Editors introduction: biobanks as sites of bio-objectification

Editors introduction: biobanks as sites of bio-objectification Stephens et al. Life Sciences, Society and Policy (2018) 14:6 https://doi.org/10.1186/s40504-018-0070-5 EDITORIAL Open Access Editors introduction: biobanks as sites of bio-objectification 1* 2 3 Neil Stephens , Nik Brown and Conor Douglas Biobanks and biorepositories have become increasingly important and prevalent since * Correspondence: Neil.Stephens@Brunel.ac.uk the 1990s as holders and distributors of biological material. They exhibit significant Brunel University London, London, UK diversity in form and function, from the very small to the very large, from the very Full list of author information is specialised to the much more generic, holding collections of diseased and healthy available at the end of the article resources, from human, animal and plant, and span private, public and third sectors. They also operate as key mediators in relationships between patients, researchers, reg- ulators and companies as they hold and distribute tissue, data and social credibility. Furthermore, they remain active sites in the mediation of controversy, sometimes caus- ing controversy, sometimes closing controversy. In doing, they become important nodal points of regulatory practice (Douglas et al. 2012; Hansen and Metzler 2012). Their proliferation has resulted in new and dynamic ethical and policy issues in need of critical engagement, some of which are addressed in http://www.deepdyve.com/assets/images/DeepDyve-Logo-lg.png Life Sciences, Society and Policy Springer Journals

Editors introduction: biobanks as sites of bio-objectification

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Publisher
Springer Berlin Heidelberg
Copyright
Copyright © 2018 by The Author(s).
Subject
Philosophy; Philosophy, general; Life Sciences, general; Theory of Medicine/Bioethics; Social Sciences, general; Biomedicine, general; Ethics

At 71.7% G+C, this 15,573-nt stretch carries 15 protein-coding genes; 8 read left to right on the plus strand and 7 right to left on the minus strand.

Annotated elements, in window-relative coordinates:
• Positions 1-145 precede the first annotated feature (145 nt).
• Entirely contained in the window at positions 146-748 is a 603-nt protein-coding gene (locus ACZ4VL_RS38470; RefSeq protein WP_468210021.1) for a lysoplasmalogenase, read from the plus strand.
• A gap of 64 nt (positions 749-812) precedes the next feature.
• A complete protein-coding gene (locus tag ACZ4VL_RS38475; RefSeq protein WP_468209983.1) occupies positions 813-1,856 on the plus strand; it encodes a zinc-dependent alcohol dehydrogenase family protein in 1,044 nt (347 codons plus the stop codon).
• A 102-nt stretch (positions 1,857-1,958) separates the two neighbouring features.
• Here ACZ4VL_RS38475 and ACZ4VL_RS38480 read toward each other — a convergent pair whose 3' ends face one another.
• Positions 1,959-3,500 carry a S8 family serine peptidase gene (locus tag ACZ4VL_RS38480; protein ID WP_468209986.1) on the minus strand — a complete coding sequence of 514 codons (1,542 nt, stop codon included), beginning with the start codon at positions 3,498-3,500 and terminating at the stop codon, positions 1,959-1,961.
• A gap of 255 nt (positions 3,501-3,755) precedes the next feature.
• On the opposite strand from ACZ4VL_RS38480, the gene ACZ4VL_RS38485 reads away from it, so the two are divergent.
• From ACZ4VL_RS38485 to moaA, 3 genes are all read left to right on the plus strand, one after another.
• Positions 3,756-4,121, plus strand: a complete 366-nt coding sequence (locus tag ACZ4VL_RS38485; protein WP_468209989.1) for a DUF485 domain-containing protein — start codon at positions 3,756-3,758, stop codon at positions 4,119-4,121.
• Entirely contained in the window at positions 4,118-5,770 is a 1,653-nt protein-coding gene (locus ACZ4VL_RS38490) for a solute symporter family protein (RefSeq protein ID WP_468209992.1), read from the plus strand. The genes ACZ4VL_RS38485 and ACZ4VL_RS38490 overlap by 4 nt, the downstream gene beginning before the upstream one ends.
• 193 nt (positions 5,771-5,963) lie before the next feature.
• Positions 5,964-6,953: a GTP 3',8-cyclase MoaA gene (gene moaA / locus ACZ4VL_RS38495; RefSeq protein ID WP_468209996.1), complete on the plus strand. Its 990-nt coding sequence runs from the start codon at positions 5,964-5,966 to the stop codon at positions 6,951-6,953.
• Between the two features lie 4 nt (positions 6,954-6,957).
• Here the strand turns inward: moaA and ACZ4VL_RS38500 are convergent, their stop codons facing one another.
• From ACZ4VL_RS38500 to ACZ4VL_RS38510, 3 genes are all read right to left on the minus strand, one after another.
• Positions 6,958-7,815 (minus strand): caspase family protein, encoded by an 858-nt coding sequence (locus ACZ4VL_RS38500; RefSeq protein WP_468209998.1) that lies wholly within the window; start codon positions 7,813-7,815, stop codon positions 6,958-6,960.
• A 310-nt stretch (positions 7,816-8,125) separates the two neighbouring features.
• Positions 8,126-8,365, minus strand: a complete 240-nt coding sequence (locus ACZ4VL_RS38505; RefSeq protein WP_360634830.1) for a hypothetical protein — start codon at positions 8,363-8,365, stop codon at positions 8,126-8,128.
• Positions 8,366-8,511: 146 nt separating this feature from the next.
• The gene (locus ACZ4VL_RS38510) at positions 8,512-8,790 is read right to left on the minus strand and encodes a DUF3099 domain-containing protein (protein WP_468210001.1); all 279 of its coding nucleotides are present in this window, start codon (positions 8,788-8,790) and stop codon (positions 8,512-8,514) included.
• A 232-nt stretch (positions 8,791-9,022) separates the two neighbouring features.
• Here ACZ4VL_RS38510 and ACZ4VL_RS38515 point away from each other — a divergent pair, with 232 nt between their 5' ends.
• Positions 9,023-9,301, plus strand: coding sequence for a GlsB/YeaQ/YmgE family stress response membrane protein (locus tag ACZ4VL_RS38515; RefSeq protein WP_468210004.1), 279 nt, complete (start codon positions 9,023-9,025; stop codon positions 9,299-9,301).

eISSN
2195-7819
D.O.I.
10.1186/s40504-018-0070-5
Publisher site
See Article on Publisher Site

Abstract

Stephens et al. Life Sciences, Society and Policy (2018) 14:6 https://doi.org/10.1186/s40504-018-0070-5 EDITORIAL Open Access Editors introduction: biobanks as sites of bio-objectification 1* 2 3 Neil Stephens , Nik Brown and Conor Douglas Biobanks and biorepositories have become increasingly important and prevalent since * Correspondence: Neil.Stephens@Brunel.ac.uk the 1990s as holders and distributors of biological material. They exhibit significant Brunel University London, London, UK diversity in form and function, from the very small to the very large, from the very Full list of author information is specialised to the much more generic, holding collections of diseased and healthy available at the end of the article resources, from human, animal and plant, and span private, public and third sectors. They also operate as key mediators in relationships between patients, researchers, reg- ulators and companies as they hold and distribute tissue, data and social credibility. Furthermore, they remain active sites in the mediation of controversy, sometimes caus- ing controversy, sometimes closing controversy. In doing, they become important nodal points of regulatory practice (Douglas et al. 2012; Hansen and Metzler 2012). Their proliferation has resulted in new and dynamic ethical and policy issues in need of critical engagement, some of which are addressed in

Journal

Life Sciences, Society and PolicySpringer Journals

Published: Feb 21, 2018

References

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